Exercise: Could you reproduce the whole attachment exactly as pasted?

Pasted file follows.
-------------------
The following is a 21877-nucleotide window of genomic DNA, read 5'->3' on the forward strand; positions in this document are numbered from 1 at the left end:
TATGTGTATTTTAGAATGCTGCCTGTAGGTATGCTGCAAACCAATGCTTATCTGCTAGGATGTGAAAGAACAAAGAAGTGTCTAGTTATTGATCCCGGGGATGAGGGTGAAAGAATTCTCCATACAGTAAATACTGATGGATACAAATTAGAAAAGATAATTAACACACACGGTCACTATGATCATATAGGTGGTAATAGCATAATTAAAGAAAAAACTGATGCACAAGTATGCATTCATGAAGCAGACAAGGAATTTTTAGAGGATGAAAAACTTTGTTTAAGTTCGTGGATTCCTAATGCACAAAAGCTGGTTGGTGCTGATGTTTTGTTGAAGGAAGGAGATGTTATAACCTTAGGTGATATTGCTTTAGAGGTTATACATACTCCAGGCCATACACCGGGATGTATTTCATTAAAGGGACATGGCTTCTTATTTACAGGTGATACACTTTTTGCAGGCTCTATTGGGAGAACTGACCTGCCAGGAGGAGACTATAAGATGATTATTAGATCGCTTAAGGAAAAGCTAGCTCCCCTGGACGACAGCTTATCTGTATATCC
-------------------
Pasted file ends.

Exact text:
The following is a 21877-nucleotide window of genomic DNA, read 5'->3' on the forward strand; positions in this document are numbered from 1 at the left end:
TATGTGTATTTTAGAATGCTGCCTGTAGGTATGCTGCAAACCAATGCTTATCTGCTAGGATGTGAAAGAACAAAGAAGTGTCTAGTTATTGATCCCGGGGATGAGGGTGAAAGAATTCTCCATACAGTAAATACTGATGGATACAAATTAGAAAAGATAATTAACACACACGGTCACTATGATCATATAGGTGGTAATAGCATAATTAAAGAAAAAACTGATGCACAAGTATGCATTCATGAAGCAGACAAGGAATTTTTAGAGGATGAAAAACTTTGTTTAAGTTCGTGGATTCCTAATGCACAAAAGCTGGTTGGTGCTGATGTTTTGTTGAAGGAAGGAGATGTTATAACCTTAGGTGATATTGCTTTAGAGGTTATACATACTCCAGGCCATACACCGGGATGTATTTCATTAAAGGGACATGGCTTCTTATTTACAGGTGATACACTTTTTGCAGGCTCTATTGGGAGAACTGACCTGCCAGGAGGAGACTATAAGATGATTATTAGATCGCTTAAGGAAAAGCTAGCTCCCCTGGACGACAGCTTATCTGTATATCC